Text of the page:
Now that I'm more active outside, I've started to use sunscreen. I tan pretty easily, but I'd rather have porcelain skin than be at risk for skin cancer. I still leave my hair in the sun (can't bring myself to wear a hat) because it lightens my natural highlights. I get my vitamin D, but I hope it's without the greater cancer risk!

(I am very worried about my sister & her tanning salon addiction. She still goes every once in awhile now that she's over 30, and lays out in the sun. She just quit smoking, but has all of the dangerous risks to getting some kind of melanoma!) Report
I know that even dark skinned African American should use sun screen, we too, get skin cancer Report
I am so sorry this happened to you, but thanks for being compassionate enough to share important lessons that can help others. One important point made here is that melanoma doesn't always emerge as obviously as the big, black irregular mole. I know one other person whose melanoma started as a white lesion. Skin cancers of all kinds are very common here in the sunny South, and I know someone else whose skin melanomas were so minor they were totally overlooked until the cancer was first detected in x-rays of her painful bones when the disease was in an advanced stage. I hate the bother and expense of skin biopsies, but they are needed for any suspicious lesion, not just the black ones. Report
I have never been a sun worshipper... I knew a girl in high school who was so proud of her tan and she used crisco on her skin... crisco! I always found laying out boring, hot, and pointless, can't even read since the sun reflecting off the book is too bright. I should use sunscreen more often, but if I know I'm going to be out a long time I definitely do. Report
I love to be outdoors, but I don't "lie out" to get a tan. If I'm at a beach (which is rare, b/c my husband is a redhead and we have two red-headed kids and they all HATE being at the beach b/c all they do is burn, even with sunblock, hats, and Tshirts on), I'm rarely sitting in the sun. Usually I'm walking along the beach, in the water or in the shade. I am fair-skinned and burn easily (but not as bad as my husband!). I did lie out a lot as a teenager (ah, the days of Hawaiian Tropic baby oil!), but gave it up after several bad sunburns. I now see a dermatologist annually for a full body check. I have never used a tanning bed, but I do have one sister who is addicted to it. Report
It doesn't require a tanning bed. I grew up in Texas, outside throughout the Texas summers in the 70s and 80s. I have had a bout of actinic keratosis, which is a premalignant condition. My stepsisters and I would spend the entire summer at the lake or somewhere else outside, slathered in baby oil. Ironically, I'm the darkest of the three of us (I'm Italian descent, they are Scotch/Irish) and I'm the one who is dealing with the skin cancer scare. Report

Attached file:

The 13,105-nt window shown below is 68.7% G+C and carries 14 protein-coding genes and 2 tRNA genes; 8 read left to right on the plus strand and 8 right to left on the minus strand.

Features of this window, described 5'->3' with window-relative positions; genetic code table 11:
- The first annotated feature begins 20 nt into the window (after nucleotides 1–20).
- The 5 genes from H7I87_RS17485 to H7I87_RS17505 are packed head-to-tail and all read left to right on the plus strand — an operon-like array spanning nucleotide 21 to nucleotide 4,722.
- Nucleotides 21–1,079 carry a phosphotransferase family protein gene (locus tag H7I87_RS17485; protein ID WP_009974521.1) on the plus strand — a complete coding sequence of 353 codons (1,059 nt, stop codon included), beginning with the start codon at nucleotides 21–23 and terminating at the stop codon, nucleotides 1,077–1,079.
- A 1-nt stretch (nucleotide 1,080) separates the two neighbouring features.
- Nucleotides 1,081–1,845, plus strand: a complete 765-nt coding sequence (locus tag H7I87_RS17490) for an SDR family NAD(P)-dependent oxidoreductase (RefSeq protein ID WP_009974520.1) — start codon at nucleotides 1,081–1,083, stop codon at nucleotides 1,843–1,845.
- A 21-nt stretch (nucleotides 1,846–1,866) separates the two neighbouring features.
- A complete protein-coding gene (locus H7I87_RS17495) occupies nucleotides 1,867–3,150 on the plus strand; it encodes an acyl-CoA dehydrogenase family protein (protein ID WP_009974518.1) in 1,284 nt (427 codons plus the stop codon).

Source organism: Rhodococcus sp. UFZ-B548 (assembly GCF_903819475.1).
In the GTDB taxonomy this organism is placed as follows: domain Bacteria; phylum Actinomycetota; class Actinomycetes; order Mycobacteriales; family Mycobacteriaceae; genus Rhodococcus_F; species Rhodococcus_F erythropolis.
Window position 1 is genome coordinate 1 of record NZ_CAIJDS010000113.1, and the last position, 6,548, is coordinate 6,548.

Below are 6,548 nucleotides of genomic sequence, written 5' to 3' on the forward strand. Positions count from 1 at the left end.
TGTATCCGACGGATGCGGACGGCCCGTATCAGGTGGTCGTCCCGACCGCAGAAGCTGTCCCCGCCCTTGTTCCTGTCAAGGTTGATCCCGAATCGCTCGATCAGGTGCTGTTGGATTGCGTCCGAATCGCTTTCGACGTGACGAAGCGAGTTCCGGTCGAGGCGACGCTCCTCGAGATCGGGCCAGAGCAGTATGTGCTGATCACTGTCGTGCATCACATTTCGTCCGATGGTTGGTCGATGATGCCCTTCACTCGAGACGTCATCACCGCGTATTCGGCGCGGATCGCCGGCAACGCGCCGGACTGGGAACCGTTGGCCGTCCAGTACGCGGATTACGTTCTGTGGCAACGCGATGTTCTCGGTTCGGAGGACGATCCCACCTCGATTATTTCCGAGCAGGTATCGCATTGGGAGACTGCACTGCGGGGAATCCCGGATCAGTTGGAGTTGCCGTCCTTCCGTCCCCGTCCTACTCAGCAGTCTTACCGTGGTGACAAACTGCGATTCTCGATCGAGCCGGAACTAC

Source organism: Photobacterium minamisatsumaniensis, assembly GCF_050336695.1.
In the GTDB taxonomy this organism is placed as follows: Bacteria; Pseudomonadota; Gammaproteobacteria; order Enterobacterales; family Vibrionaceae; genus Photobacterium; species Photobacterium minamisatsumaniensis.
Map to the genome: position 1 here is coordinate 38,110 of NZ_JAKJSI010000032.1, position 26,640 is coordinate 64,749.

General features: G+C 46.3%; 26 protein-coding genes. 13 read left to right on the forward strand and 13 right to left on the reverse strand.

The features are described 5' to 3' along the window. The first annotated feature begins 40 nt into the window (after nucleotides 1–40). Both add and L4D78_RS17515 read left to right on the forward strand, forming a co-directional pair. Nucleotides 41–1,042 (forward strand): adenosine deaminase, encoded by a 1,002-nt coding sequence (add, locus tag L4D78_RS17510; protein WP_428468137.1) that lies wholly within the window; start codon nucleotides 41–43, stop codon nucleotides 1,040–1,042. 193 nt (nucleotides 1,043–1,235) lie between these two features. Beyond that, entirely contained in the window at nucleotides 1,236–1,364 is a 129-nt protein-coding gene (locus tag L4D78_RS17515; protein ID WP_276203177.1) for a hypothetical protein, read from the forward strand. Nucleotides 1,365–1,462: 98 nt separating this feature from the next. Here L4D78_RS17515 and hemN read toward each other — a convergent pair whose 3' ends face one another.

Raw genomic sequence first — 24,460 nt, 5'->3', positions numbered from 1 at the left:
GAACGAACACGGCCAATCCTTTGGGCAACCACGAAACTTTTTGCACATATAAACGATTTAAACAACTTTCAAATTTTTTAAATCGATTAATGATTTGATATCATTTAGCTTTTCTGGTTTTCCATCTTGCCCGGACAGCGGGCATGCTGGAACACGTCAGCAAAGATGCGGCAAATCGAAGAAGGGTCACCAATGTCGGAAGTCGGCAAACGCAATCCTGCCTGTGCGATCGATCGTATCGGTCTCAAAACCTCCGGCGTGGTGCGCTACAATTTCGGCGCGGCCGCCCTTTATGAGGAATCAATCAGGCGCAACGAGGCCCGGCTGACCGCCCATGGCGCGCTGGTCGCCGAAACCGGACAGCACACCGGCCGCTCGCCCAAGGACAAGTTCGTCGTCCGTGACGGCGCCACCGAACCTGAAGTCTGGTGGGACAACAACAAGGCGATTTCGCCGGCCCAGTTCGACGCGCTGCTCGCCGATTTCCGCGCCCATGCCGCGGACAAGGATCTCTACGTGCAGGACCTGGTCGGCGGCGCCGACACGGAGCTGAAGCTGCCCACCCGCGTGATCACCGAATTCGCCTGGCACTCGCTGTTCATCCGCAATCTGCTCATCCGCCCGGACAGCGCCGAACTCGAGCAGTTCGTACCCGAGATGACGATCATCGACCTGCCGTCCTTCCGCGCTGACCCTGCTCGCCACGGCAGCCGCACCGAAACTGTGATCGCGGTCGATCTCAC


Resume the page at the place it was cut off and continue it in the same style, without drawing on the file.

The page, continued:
My chiropractor said she just read an article published in a wellness book, that tanning beds can provide the much needed Vitamin D that so many people lack, from not enough time outside. (either due to weather or some other reason). In moderation, it can help supply the body which as we know helps in lowering blood pressure, and so much more. I think the key to anything is moderation...twice a day isn't something MOST salons would allow!! And they recommend a break. The body is such a work of art, we need to know that all it may need is a little 'nudge', and not a complete makeover. Report
Don't blame tanning salons. There are guidelines on how to use them safely, but these are too often ignored for the sake of vanity. Using them daily is extremely unhealthy, using them more than once a day is really asking for trouble.
The salon I use has a skin tester which allows you to see how much time you should have on which bed to tan safely according to your skin type. I suffer from firomyalgia and live in Northern Europe which means that I don't produce enough vitamin D for most of the year which impacts on my health. Through the winter months I used a bed once a week to once a fortnight at a low to moderate timing. This gave a me a subtle golden tan - not dark, quite natural looking, just not winter grey I usually am. I felt relaxed and energised after, but did not even consider that I should be on it every day or aim to be dark skinned (or even have an obvious tan). The salon is a tool which if used correctly is safe and can help people with certain conditions and can help maintain health at times when there is not enough sun available. It can also be used to get a slight pre-tan to help prevent burning on holiday etc. Don't throw the baby out with the bathwater because some people indulge in unhealthy and extreme behaviour and suffer the consequences. Or why not ban vitamin and mineral supplements because some people overdose? People really must learn to engage brains. We must not become UV phobic, just UV sensible.